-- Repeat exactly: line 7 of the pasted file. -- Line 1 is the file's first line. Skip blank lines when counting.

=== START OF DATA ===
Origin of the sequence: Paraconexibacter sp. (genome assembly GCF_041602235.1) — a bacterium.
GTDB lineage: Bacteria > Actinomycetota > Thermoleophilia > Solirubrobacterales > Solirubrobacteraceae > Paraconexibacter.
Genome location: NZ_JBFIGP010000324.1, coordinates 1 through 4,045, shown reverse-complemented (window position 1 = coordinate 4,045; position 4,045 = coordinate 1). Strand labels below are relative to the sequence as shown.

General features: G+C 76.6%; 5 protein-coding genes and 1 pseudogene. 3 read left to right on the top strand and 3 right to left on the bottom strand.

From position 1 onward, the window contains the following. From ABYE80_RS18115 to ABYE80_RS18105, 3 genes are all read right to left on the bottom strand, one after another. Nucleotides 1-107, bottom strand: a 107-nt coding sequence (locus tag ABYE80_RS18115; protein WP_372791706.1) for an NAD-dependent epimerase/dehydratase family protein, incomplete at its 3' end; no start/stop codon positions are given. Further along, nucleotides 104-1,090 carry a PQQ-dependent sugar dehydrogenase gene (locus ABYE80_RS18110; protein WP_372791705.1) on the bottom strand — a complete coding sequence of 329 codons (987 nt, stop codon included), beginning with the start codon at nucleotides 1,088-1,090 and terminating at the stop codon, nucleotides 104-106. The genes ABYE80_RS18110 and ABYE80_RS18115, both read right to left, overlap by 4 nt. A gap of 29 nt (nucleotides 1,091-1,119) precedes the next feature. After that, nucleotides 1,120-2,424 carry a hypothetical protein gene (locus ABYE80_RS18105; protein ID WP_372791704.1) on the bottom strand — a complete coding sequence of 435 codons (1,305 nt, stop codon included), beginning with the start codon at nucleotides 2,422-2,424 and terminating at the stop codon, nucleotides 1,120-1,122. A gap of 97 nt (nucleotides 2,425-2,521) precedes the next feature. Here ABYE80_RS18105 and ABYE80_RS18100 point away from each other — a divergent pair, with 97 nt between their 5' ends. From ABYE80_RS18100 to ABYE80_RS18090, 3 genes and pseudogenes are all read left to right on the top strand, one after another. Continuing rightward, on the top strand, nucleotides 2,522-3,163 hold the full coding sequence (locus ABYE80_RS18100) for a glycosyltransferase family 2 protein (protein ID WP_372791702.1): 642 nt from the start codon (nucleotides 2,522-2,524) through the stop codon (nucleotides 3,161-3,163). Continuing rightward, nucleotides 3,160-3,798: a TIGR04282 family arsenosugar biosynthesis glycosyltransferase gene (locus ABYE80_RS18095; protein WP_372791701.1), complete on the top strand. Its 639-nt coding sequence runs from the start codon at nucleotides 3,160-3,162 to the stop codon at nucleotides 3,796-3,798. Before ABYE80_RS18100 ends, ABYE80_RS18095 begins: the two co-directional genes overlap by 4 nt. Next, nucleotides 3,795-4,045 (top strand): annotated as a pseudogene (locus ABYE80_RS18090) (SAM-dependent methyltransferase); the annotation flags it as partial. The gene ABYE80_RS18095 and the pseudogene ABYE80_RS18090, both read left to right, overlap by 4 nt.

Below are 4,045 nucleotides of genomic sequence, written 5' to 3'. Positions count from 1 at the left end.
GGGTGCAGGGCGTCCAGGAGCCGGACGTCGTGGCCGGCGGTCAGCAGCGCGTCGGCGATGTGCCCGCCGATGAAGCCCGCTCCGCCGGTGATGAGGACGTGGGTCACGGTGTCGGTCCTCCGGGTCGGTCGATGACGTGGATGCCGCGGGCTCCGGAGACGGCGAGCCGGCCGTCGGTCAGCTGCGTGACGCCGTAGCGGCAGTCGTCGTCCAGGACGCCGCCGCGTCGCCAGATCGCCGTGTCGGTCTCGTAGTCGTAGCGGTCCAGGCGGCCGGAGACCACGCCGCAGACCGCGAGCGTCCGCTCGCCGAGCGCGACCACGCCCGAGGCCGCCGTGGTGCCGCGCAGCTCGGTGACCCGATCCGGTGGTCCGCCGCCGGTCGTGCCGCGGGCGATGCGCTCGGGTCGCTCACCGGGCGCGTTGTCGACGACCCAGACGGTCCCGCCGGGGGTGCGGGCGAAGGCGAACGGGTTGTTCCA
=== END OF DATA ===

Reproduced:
GGGTGCAGGGCGTCCAGGAGCCGGACGTCGTGGCCGGCGGTCAGCAGCGCGTCGGCGATGTGCCCGCCGATGAAGCCCGCTCCGCCGGTGATGAGGACGTGGGTCACGGTGTCGGTCCTCCGGGTCGGTCGATGACGTGGATGCCGCGGGCTCCGGAGACGGCGAGCCGGCCGTCGGTCAGCTGCGTGACGCCGTAGCGGCAGTCGTCGTCCAGGACGCCGCCGCGTCGCCAGATCGCCGTGTCGGTCTCGTAGTCGTAGCGGTCCAGGCGGCCGGAGACCACGCCGCAGACCGCGAGCGTCCGCTCGCCGAGCGCGACCACGCCCGAGGCCGCCGTGGTGCCGCGCAGCTCGGTGACCCGATCCGGTGGTCCGCCGCCGGTCGTGCCGCGGGCGATGCGCTCGGGTCGCTCACCGGGCGCGTTGTCGACGACCCAGACGGTCCCGCCGGGGGTGCGGGCGAAGGCGAACGGGTTGTTCCA